that the good must be Pharisees—they have no choice! The good must crucify him who deviseth his own virtue! That is the truth! The second one. destroy that word of the soft-hearted and half-and-half! 26. with what long seeking and solving and failing and learning and re-attempting! Human society: it is an attempt—so I teach—a long seeking: it seeketh however the ruler!— —An attempt. I pray you. It is the truth. they sacrifice unto themselves the future—they crucify the whole human future! The good—they have always been the beginning of the end.—it was he who asked: “Whom do they hate most?” The creator. my brethren! And no “contract”! Destroy. hate they most. looked some one once on a time.” But people did not understand him. For the good—they cannot create.— 193 O MY BRETHREN! With whom lieth the greatest danger to the whole human future? Is it not with the good and just?— —As those who say and feel in their hearts: “We already know what is good and just. who must obey—that is there attempted! Ah. the breaker. their spirit was imprisoned in their good conscience. woe to those who still seek thereafter! And whatever harm the wicked may do. they are always the beginning of the end:— —They crucify him who writeth new values on new tables. the harm of the good is the harmfulest harm! And whatever harm the world-maligners may do.Friedrich Nietzsche Who can command. him who breaketh the tables and old values. who said: “They are the Pharisees. heart and soil of the good and just. the harm of the good is the harmfulest harm! O my brethren. The good and just themselves were not free to understand him. who discovered their country—the country. The stupidity of the good is unfathomably wise. into the hearts of the good and just . however. we possess it also. however.—him they call the law-breaker.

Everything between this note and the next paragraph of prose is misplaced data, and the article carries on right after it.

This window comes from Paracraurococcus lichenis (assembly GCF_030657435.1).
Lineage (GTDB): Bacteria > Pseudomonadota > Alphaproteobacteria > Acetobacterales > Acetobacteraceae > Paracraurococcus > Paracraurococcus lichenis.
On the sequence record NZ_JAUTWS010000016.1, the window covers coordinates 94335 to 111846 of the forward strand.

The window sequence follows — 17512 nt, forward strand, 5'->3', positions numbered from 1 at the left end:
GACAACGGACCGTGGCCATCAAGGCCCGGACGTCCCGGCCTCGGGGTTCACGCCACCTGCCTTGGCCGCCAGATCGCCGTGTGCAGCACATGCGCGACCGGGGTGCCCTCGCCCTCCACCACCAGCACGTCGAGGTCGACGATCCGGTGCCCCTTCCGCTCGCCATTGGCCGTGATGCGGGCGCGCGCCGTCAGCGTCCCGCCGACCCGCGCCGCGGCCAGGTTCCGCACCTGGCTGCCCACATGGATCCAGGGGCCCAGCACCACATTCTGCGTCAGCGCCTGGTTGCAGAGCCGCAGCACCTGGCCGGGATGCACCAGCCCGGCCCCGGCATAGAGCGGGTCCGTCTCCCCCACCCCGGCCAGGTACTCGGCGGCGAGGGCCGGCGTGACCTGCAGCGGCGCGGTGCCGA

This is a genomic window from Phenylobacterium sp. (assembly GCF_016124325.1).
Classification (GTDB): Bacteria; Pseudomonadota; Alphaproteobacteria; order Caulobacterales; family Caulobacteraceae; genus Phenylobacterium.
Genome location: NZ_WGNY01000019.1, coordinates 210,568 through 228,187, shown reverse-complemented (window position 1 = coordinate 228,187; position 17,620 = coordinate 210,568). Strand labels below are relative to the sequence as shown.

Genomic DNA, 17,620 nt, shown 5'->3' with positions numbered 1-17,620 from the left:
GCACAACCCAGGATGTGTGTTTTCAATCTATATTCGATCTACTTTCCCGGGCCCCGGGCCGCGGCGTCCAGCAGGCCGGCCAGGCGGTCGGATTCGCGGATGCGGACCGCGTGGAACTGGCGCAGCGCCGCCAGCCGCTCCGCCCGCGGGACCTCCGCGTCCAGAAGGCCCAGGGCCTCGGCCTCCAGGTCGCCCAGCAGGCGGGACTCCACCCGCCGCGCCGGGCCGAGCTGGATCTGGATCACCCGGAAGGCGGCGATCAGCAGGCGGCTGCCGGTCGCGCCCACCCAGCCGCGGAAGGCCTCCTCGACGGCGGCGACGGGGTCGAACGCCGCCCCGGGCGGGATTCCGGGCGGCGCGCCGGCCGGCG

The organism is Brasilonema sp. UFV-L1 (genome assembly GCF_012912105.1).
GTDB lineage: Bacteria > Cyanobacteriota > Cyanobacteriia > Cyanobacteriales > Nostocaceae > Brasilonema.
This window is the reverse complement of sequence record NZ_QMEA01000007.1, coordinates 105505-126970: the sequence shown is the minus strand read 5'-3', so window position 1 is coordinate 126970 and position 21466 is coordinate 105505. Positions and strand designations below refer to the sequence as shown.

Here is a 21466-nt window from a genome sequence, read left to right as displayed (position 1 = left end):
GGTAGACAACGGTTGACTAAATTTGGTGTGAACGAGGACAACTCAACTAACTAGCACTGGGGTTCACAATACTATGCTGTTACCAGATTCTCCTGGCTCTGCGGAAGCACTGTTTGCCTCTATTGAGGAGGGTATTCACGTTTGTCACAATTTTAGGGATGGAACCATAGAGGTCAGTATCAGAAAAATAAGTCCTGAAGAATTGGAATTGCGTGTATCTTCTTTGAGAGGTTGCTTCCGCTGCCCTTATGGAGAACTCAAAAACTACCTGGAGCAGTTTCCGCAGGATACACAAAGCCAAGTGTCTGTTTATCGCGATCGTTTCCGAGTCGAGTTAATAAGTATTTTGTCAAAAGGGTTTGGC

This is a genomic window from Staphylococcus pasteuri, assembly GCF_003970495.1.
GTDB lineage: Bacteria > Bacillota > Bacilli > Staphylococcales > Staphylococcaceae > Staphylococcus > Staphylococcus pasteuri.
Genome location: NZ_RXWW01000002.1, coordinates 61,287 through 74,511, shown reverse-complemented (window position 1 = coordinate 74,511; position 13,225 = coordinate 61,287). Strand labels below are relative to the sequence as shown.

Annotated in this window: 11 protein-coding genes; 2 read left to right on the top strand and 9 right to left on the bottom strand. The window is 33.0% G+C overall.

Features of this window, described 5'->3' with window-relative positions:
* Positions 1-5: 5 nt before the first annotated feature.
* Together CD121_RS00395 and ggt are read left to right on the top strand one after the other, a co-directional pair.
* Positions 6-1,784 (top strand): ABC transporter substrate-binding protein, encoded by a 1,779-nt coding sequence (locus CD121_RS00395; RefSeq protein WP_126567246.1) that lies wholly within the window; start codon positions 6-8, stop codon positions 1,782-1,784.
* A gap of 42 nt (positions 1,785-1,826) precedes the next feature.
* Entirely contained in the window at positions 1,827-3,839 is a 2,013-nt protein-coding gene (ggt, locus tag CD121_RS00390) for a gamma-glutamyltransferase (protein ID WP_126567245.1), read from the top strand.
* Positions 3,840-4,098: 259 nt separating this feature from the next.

But he who discovered the country of “man. patient! Keep yourselves up betimes. stormeth our great longing!— 29. thus do I ask you: are ye then not—my brethren? Why so soft. . the good and just!—O my brethren. And now only cometh unto him the great terror. brave. the great sickness. The sea stormeth: all is in the sea. the great sea-sickness. Everything hath been radically contorted and distorted by the good. I pray you. “WHY SO HARD!”—said to the diamond one day the charcoal. so submissive and yielding? Why is there so much negation and abnegation in your hearts? Why is there so little fate in your looks? 194 O MY BRETHREN. have ye also understood this word? And what I once said of the “last man”?— With whom lieth the greatest danger to the whole human future? Is it not with the good and just? Break up. in the lies of the good were ye born and bred. YE FLEE FROM ME? Ye are frightened? Ye tremble at this word? O my brethren. my brethren. when I enjoined you to break up the good. the great nausea.Thus Spake Zarathustra 27. have ye understood also this word? 28. learn to keep yourselves up! The sea stormeth: many seek to raise themselves again by you.” Now shall ye be sailors for me. then only did I embark man on his high seas. break up.” discovered also the country of “man’s future. stormier than the sea. False shores and false securities did the good teach you. Well! Cheer up! Ye old seaman-hearts! What of fatherland! Thither striveth our helm where our children’s land is! Thitherwards. “are we then not near relatives?”— Why so soft? O my brethren. the great outlook. and the tables of the good.